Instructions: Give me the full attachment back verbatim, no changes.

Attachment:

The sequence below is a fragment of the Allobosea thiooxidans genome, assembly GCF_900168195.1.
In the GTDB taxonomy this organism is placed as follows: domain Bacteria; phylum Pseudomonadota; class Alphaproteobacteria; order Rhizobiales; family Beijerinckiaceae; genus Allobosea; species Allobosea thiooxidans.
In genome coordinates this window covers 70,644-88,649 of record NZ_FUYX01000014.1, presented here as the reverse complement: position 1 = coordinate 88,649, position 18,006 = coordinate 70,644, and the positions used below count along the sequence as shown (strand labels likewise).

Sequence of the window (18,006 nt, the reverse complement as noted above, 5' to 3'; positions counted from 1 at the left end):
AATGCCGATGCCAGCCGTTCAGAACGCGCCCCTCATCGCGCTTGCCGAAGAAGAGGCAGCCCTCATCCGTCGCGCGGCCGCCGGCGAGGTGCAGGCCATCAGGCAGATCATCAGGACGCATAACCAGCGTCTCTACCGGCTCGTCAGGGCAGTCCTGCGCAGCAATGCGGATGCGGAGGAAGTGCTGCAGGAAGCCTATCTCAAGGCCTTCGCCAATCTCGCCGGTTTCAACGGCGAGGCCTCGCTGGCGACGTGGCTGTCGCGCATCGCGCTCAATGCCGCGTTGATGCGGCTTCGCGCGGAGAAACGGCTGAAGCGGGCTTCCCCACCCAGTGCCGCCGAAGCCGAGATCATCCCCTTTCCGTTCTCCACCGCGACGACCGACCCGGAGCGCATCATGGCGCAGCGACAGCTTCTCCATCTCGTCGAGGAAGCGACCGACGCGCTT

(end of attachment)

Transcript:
The sequence below is a fragment of the Allobosea thiooxidans genome, assembly GCF_900168195.1.
In the GTDB taxonomy this organism is placed as follows: domain Bacteria; phylum Pseudomonadota; class Alphaproteobacteria; order Rhizobiales; family Beijerinckiaceae; genus Allobosea; species Allobosea thiooxidans.
In genome coordinates this window covers 70,644-88,649 of record NZ_FUYX01000014.1, presented here as the reverse complement: position 1 = coordinate 88,649, position 18,006 = coordinate 70,644, and the positions used below count along the sequence as shown (strand labels likewise).

Sequence of the window (18,006 nt, the reverse complement as noted above, 5' to 3'; positions counted from 1 at the left end):
AATGCCGATGCCAGCCGTTCAGAACGCGCCCCTCATCGCGCTTGCCGAAGAAGAGGCAGCCCTCATCCGTCGCGCGGCCGCCGGCGAGGTGCAGGCCATCAGGCAGATCATCAGGACGCATAACCAGCGTCTCTACCGGCTCGTCAGGGCAGTCCTGCGCAGCAATGCGGATGCGGAGGAAGTGCTGCAGGAAGCCTATCTCAAGGCCTTCGCCAATCTCGCCGGTTTCAACGGCGAGGCCTCGCTGGCGACGTGGCTGTCGCGCATCGCGCTCAATGCCGCGTTGATGCGGCTTCGCGCGGAGAAACGGCTGAAGCGGGCTTCCCCACCCAGTGCCGCCGAAGCCGAGATCATCCCCTTTCCGTTCTCCACCGCGACGACCGACCCGGAGCGCATCATGGCGCAGCGACAGCTTCTCCATCTCGTCGAGGAAGCGACCGACGCGCTT